David Peck Todd

David Peck Todd (March 19, 1855 — June 1, 1939) was a noted American astronomer. He produced a complete set of photographs of the 1882 transit of Venus.

David Peck Todd


Todd was born in Lake Ridge, New York, the son of Sereno Edwards Todd and Rhoda (Peck) Todd. He prepared at John C. Overhiser's School in Brooklyn. He studied at Columbia University from 1870 to 1872, then at Amherst College from 1873 to 1875, where he graduated Phi Beta Kappa in the class of 1875. He earned his M.A. from Amherst in 1878. He was awarded an honorary degree from Washington and Jefferson College in 1888.[1]

Todd worked at the US Naval Observatory from 1875 to 1878, and at the US Nautical Almanac Office from 1878 to 1881. From 1881 to 1917 he was a professor of astronomy and director of the observatory at Amherst College, and from 1917 onward he was professor emeritus there. From 1882 to 1887, he was also a professor of astronomy and higher mathematics at nearby Smith College.

He married Mabel Loomis on March 5, 1879, and had one daughter, Millicent Todd Bingham. His wife had had an affair with William Austin Dickinson, the (married) brother of Emily Dickinson. The affair was an open secret in Amherst, and David Todd seems to have accepted it willingly. A collection of the two lovers' letters were published in Austin and Mabel: The Amherst Affair & Love Letters of Austin Dickinson and Mabel Loomis Todd (ISBN 0-374-10716-5).

Astronomical and other accomplishmentsEdit

Todd designed and erected several observatories, including those at Smith College from 1886 to 1888 and at Amherst College from 1903 to 1906. He established Standard Time in Peru in 1907. He was chief astronomer at the Lick Observatory during the transit of Venus in 1882, and created the first known photographs of the transit.

He was a member of the American Astronomical Society, the Philosophical Society of Washington, and the Japan Society. He was fellow of the American Association for the Advancement of Science, the Society of Natural and Physical Sciences, Cherbourg, France; the Sociedad Geografica de Lima, Peru. In 1896 he was presented, by the Emperor of Japan, with the Imperial Saké Cup for services in the cause of education in Japan.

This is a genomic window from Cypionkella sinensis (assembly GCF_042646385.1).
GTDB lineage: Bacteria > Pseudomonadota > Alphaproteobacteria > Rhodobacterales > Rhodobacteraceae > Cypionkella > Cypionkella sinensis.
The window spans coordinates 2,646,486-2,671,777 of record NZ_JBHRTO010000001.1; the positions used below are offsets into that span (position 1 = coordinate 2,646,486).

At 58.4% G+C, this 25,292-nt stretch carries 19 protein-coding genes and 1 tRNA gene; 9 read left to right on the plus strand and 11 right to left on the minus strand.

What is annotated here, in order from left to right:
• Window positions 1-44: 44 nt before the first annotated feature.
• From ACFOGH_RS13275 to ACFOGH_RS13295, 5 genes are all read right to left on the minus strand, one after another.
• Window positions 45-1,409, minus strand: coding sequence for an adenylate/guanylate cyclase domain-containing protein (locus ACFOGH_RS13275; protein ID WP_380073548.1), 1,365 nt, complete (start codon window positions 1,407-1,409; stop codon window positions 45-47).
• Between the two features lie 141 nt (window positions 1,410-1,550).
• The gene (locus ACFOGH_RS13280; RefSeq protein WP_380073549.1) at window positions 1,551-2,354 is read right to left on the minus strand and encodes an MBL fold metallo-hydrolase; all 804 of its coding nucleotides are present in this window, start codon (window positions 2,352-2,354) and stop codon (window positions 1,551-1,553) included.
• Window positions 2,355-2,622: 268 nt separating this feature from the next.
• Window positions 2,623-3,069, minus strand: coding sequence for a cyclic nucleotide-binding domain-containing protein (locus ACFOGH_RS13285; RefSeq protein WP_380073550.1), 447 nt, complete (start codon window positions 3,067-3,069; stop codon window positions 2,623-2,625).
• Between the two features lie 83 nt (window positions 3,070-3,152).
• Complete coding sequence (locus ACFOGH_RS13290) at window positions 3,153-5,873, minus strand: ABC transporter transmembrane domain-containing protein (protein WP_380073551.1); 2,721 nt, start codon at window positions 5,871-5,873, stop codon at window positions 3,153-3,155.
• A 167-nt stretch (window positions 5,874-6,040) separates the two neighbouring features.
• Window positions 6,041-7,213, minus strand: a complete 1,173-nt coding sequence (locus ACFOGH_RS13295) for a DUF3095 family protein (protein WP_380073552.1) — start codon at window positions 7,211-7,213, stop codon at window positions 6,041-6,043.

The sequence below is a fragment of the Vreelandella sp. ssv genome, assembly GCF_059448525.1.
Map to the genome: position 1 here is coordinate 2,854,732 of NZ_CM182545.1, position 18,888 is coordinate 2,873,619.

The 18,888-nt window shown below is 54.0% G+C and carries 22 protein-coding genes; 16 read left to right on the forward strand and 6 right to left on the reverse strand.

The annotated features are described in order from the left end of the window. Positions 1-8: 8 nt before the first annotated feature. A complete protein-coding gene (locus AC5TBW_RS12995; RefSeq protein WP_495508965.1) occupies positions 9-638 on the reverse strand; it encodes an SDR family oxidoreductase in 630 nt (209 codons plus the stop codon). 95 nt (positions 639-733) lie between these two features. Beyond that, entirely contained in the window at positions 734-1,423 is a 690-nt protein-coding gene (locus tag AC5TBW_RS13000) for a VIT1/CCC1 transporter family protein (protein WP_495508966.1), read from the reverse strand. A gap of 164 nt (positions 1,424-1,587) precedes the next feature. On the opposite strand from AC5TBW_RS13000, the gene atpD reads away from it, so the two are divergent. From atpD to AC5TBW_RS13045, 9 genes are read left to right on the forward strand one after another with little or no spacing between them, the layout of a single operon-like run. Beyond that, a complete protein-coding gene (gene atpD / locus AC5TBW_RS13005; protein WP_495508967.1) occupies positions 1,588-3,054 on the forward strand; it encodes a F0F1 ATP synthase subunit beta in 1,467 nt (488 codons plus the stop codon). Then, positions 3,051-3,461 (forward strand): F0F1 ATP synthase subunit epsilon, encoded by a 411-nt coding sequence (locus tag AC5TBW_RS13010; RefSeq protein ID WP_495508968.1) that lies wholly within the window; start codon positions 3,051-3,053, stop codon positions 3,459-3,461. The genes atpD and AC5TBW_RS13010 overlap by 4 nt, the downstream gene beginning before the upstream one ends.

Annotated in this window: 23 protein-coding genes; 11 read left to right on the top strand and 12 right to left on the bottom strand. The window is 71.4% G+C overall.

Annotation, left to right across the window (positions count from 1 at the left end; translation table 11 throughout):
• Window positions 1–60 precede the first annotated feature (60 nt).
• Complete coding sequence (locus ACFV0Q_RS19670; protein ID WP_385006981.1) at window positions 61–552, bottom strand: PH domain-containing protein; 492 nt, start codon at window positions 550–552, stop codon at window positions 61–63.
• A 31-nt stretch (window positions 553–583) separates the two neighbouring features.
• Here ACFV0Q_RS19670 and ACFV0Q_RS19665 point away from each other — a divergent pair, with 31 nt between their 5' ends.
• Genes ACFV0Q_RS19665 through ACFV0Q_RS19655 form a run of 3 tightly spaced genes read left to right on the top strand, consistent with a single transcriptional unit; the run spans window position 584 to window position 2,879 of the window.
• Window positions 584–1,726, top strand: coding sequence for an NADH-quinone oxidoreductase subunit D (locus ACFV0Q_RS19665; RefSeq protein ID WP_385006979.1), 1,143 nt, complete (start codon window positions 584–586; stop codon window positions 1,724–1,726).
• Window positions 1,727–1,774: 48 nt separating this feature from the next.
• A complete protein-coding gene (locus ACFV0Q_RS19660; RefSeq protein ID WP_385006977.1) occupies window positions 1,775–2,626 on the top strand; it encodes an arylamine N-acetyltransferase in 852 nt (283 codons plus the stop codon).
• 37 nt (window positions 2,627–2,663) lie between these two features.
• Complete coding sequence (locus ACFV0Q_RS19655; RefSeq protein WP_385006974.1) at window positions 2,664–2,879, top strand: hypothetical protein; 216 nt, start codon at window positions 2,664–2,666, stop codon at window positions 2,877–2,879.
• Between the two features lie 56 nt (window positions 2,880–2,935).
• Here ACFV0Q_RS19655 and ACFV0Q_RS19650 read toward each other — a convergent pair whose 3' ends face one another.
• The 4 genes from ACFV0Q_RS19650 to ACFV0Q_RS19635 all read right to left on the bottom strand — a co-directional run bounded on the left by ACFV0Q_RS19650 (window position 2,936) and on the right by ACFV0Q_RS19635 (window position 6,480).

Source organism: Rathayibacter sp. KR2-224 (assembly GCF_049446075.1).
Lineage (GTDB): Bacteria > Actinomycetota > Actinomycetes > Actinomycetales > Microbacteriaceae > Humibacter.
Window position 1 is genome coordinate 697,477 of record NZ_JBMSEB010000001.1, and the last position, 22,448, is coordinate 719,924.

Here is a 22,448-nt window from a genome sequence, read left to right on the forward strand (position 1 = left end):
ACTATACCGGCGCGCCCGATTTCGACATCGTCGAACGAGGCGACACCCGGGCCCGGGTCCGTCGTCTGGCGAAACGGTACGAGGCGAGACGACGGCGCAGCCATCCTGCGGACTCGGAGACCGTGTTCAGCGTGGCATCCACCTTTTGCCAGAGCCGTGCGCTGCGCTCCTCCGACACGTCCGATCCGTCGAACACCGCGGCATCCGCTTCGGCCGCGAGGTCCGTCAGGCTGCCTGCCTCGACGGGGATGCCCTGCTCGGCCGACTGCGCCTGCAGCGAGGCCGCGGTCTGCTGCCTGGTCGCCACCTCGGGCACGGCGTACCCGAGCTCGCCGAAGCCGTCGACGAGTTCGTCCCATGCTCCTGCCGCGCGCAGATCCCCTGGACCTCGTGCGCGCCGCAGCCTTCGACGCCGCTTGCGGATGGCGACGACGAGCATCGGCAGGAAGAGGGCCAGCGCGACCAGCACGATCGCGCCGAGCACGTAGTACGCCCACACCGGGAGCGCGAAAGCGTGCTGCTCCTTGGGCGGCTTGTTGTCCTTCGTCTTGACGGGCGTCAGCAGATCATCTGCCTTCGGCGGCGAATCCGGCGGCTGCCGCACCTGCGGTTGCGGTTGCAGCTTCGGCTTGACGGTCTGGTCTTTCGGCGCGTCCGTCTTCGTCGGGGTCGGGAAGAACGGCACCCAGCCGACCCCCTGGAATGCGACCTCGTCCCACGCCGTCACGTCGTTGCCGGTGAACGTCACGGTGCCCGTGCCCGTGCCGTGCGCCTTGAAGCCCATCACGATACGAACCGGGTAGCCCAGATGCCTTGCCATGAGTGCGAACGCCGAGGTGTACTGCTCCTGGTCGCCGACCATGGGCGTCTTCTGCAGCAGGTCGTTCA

In addition, Todd was the organizer and leader of a number of important astronomical expeditions:

Todd crater on Phobos (a moon or satellite of Mars) is named after him. In addition, asteroids 511 Davida and 510 Mabella are named after him and his wife.

Letter from James Clerk Maxwell to ToddEdit

On the 19th of March 1879, Maxwell wrote a letter to Todd. After Maxwell's death in November 1879, Todd sent the letter to G. G. Stokes, who read the letter in January 1880 at a meeting of the Royal Society.[2][3][4]

In 1879, the last year of his life, Maxwell wrote to the astronomer David Todd (1855–1939), at the Nautical Almanac Office in Washington, D.C., asking whether the data on the eclipses of Jupiter's moons were accurate enough to detect the Earth's motion through the ether. In that letter he comments on the "impossibility" of earthbound optical experiments for this purpose. The letter came to the attention of a colleague of Todd, Albert Michelson (1852–1932), who had already carried out the best measurement, as of that time, of the speed of light in air.[5]


  • Astronomy: The Science of the Heavenly Bodies. New York: Harper, 1922 [1]

Todd was also the author of New Astronomy; Stars and Telescopes, and many shorter articles. He also edited the Columbian Knowledge Series.


  1. ^ Eaton, Samuel John Mills; Woods, Henry (1902). Biographical and Historical Catalogue of Washington and Jefferson College. Philadelphia: G.H. Buchanan and Company. p. 571. OCLC 2379959. Retrieved 2010-04-04.
  2. ^ Maxwell, James Clerk (1990). "Letter to David Peck Todd". The Scientific Letters and Papers of James Clerk Maxwell: 1874-1879. pp. 767–769. ISBN 9780521256278.
  3. ^ "Maxwell's letter to Todd". Proceedings of the Royal Society of London. 30: 108–110. 22 January 1880.
  4. ^ "Maxwell's letter to Todd". Nature. 21: 314–315. 29 January 1880.
  5. ^ Schwinger, J. (1986). Einstein's Legacy. Scientific American Library. 2012 e-book

External linksEdit